Tuesday, December 05, 2006

The Smallest in Italy

On our first visit to Ascoli Piceno this summer, when we came to be tortured in language school and endured searing temperatures, we took a trip up into the hills to cool down, to have a change of pace, and to see the countryside hereabouts. We happened into the hamlet of Castignano where we saw a sign for the narrowest street in Italy. How cute, we thought, and wandered off to find the little alleyway, snapping some photos grateful that we were slender enough to fit into the tiny space.

So imagine our surprise when we visited Ripatransone and saw a sign there pointing us to the vicolo piu stretto d’Italia. We followed the signs, examined the alley, agreed it was pretty dang narrow and took some more photos, wondering which street really was slimmer. Maybe we’d bring a tape measure, we laughed.

But Italy, the land of superlatives and diminutives, surprised us again when we happened upon yet another sign in yet another town with the same claim. This time it was Civitella del Tronto, which is only about a half-hour from Ascoli but is actually in Abruzzo. Civitella’s is pretty small in the entries but widens a bit through the actual street so we crossed it off as actually being The One that is The Narrowest. No matter, they are making the same claim and we have to wonder…just how many narrowest streets are there?

A quick search on the internet yielded a few more…Citta della Pieve and Castelnuovo Val di Cecina (new clue where that is) are also laying claim to the narrowest alley in the country. I assume they are all trying to turn their teeny streets into tourist bucks. Who knows which one is actually the winner? My money is on Ripatransone but without toting the tape measure I can’t say for certain.

I think I can safely claim the distinction, however, of possessing la cucina piu piccola d’Italia, the smallest kitchen in Italy. It is wider than an alley but no deeper than a broom closet. The limited space has definitely affected my cooking skills. I curse it each and every time I try to prepare more than a basic pasta dish. I am thinking of putting out a sign to see if it draws tourists. (How much would you pay to see the little cooking marvel?) Maybe we could hold a new version of the Iron Chef competition here. They wouldn’t be limited by ingredients but by the space. “The Challenge: Who can cook a full meal in this stall?” Mario Batali, wanna give it a try?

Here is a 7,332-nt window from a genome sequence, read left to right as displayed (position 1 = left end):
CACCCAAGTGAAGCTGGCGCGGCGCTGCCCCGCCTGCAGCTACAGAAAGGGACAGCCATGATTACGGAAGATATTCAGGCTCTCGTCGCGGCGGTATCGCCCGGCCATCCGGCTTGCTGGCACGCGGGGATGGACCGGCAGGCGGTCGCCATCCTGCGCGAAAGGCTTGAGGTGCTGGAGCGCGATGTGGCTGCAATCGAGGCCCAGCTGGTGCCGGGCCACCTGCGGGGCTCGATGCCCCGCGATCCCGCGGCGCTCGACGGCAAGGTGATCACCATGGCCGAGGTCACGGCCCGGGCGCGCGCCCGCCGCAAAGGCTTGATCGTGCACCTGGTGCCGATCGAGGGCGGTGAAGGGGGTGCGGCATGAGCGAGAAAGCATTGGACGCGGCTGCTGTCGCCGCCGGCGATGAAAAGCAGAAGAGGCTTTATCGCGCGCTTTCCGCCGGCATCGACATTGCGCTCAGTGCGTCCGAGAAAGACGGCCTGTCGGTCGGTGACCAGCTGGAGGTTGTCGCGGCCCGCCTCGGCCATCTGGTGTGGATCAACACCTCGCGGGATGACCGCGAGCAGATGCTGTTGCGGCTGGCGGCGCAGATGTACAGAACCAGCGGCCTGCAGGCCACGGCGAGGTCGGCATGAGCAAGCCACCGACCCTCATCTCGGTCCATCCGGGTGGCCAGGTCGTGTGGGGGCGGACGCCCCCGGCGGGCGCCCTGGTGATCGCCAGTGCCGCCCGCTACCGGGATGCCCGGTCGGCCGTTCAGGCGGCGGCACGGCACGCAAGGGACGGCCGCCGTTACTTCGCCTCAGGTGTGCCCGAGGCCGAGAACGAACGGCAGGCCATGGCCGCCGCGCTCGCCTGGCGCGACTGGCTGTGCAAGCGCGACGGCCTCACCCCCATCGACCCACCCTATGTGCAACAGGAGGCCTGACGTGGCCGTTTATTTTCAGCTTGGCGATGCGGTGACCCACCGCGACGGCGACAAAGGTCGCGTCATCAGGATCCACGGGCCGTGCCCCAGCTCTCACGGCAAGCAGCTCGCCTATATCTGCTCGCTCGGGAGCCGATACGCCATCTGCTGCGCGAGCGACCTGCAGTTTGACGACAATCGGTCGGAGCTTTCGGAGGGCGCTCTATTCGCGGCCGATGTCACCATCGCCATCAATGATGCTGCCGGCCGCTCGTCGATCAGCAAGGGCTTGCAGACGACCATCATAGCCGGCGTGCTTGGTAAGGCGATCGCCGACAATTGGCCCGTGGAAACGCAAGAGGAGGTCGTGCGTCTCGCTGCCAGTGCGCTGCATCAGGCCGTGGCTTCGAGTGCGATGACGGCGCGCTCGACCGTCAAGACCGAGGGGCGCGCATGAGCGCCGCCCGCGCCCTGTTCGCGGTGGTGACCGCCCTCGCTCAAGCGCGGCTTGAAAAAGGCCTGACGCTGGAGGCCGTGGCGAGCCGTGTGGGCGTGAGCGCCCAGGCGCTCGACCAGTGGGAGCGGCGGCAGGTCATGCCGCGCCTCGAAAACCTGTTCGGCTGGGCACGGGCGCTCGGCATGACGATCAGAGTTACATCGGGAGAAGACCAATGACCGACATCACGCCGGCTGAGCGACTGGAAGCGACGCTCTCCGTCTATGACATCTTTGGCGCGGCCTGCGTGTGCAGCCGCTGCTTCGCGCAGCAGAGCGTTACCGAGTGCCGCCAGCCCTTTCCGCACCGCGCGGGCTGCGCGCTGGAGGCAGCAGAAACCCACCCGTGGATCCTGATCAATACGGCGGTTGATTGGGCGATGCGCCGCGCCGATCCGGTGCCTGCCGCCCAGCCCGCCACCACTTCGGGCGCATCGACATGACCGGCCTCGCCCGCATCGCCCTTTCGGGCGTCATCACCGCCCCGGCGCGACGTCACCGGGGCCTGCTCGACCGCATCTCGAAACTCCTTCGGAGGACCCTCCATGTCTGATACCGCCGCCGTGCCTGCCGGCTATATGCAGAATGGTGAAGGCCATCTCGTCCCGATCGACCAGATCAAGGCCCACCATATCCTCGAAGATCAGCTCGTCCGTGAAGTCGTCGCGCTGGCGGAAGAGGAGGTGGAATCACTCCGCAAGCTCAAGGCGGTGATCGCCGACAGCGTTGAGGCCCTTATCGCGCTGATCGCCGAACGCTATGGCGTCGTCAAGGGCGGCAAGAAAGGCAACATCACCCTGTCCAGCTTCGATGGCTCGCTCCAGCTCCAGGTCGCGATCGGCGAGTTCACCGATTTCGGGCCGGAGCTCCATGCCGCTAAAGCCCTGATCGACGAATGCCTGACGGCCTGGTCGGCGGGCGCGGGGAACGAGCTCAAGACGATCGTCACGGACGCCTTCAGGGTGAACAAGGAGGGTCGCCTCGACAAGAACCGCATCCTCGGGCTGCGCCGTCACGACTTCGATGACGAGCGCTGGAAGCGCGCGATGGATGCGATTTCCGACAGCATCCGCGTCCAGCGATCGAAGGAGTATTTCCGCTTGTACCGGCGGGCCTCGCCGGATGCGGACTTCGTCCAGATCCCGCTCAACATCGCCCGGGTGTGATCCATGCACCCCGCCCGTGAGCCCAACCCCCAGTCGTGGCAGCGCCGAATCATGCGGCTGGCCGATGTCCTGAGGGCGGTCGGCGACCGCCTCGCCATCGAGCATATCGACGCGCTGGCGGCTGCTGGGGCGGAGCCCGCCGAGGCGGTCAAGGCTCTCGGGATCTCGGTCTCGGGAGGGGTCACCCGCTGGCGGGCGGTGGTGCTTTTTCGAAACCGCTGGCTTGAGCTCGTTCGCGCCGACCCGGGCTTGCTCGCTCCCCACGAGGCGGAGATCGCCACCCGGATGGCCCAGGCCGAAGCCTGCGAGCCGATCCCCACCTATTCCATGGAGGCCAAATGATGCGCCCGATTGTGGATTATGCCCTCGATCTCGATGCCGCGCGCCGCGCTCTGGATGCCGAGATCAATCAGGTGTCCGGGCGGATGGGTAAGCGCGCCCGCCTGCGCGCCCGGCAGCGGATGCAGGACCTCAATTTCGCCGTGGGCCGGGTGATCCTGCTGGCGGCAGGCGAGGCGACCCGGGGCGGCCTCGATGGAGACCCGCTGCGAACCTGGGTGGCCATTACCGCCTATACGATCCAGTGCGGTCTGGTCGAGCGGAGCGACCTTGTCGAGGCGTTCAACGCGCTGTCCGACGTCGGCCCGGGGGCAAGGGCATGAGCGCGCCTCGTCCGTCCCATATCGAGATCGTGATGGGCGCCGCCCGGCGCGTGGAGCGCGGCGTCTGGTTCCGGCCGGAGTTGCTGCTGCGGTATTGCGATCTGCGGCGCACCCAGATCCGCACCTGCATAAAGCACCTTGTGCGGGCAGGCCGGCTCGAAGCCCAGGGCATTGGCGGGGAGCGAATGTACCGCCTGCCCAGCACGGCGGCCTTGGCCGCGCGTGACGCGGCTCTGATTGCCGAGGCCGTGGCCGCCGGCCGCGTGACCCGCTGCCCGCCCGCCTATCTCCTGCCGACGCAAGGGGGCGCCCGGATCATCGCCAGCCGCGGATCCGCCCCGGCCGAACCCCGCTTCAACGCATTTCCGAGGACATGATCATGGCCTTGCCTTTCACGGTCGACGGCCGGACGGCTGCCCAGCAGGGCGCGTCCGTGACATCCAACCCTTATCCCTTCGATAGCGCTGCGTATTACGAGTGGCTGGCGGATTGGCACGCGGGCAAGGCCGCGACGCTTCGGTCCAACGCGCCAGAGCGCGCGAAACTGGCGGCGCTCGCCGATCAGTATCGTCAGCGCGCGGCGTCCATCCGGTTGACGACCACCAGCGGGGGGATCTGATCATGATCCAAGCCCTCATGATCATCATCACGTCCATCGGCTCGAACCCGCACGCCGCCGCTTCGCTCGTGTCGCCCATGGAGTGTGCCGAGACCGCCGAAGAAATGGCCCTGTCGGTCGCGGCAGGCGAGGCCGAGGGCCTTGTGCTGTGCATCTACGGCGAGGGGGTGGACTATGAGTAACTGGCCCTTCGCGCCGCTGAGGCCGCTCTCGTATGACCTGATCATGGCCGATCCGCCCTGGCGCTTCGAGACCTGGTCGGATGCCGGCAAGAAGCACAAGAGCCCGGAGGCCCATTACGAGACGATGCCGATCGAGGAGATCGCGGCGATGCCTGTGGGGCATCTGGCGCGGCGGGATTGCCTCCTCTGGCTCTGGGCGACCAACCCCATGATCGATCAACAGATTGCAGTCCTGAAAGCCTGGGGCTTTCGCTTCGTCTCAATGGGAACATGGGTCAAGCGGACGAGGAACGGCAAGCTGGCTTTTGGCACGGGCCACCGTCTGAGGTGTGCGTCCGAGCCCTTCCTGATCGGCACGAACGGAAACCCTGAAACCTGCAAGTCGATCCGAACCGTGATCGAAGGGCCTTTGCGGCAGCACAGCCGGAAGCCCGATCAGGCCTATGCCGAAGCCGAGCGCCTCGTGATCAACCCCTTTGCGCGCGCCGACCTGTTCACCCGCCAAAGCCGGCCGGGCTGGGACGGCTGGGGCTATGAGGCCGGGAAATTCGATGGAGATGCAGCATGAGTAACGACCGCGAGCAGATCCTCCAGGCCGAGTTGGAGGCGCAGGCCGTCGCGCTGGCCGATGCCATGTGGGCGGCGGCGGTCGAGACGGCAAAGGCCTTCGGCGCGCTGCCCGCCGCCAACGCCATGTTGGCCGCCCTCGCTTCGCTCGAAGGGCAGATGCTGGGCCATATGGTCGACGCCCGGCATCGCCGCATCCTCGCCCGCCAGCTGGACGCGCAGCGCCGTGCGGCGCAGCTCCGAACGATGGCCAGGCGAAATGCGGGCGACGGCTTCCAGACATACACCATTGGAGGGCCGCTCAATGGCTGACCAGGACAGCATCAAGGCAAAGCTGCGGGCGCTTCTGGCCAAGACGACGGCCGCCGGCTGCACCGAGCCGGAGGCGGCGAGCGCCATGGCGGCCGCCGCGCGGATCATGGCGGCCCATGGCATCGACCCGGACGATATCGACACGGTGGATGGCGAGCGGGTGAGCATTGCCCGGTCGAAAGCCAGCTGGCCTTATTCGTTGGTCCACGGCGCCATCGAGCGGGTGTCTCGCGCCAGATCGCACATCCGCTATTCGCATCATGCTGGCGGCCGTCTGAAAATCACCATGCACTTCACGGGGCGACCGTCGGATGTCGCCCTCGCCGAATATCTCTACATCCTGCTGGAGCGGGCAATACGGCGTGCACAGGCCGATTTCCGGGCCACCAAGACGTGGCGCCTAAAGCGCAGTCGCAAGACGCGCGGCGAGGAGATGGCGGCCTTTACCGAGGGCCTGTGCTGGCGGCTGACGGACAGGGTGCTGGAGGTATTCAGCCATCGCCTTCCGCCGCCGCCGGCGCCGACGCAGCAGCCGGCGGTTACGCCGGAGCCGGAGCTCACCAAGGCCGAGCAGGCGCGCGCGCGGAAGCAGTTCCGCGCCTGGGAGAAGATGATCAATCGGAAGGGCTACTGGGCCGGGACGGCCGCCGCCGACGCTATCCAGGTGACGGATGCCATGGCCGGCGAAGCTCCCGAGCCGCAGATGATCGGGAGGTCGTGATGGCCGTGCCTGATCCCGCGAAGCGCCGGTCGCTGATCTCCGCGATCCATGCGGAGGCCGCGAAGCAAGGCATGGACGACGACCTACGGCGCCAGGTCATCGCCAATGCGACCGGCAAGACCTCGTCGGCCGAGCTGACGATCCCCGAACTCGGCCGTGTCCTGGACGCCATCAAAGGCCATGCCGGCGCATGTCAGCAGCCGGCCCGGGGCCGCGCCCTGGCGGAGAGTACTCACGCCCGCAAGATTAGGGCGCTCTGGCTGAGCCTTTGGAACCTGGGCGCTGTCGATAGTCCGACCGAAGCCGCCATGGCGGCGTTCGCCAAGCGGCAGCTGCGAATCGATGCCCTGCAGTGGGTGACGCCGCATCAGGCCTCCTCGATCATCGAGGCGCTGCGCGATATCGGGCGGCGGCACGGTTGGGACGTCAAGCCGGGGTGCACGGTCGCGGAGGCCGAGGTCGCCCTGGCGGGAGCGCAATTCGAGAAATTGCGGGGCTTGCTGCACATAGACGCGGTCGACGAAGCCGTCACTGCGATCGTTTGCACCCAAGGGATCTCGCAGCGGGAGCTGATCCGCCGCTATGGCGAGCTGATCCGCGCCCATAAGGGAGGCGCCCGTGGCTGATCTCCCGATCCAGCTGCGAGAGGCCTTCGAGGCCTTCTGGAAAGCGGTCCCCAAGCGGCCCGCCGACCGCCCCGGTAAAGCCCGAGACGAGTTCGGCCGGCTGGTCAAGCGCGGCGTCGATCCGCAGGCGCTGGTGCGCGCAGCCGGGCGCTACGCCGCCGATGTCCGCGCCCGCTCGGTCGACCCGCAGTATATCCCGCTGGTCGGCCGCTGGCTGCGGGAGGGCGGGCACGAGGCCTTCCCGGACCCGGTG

5 comments:

giu said...

hi! I found this blog at a random search looking for interesting blogs..and finally I've found one!!!
I think you've moved in one of the best aread in Italy!
So what can I say, welcome!!
hope you are doing well with Italian. In case you need some help, here I am!

Anonymous said...

I MADE A WONDERFUL PASTA DISH IN MY REMODELD BIG KITCHEN :)

WE THINK OF ITALY ALL THE TIME MY WIFE AND I LOOK FORWARD TO VISITNG AGAIN AND BECAUSE OF YOUR GOOD WRITNG WE MAY HAVE A LOOK AT LE MARCHE,

WE WONDER HOW THAT IS PRONOUNCED,

GLEN

PS: WE HAVE ENDURED SMALL BATHROOMS AND KITCHENS FOR MANY YEARS.

Valerie said...

Giulia, grazie e benvenuta! I can tell you that your English is better than my Italian! I'm still struggling to learn Italian. Do you live in Marche?

Glen, Thanks for rubbing in about a NEW and LARGE kitchen. I'll go cry now. Our region is beautiful! It's pronounced MAR-kay.

Geek Girl said...

The kitchen may be small, but the meals are still wonderful.

Geek Girl said...

The kitchen may be small, but the meals are still wonderful.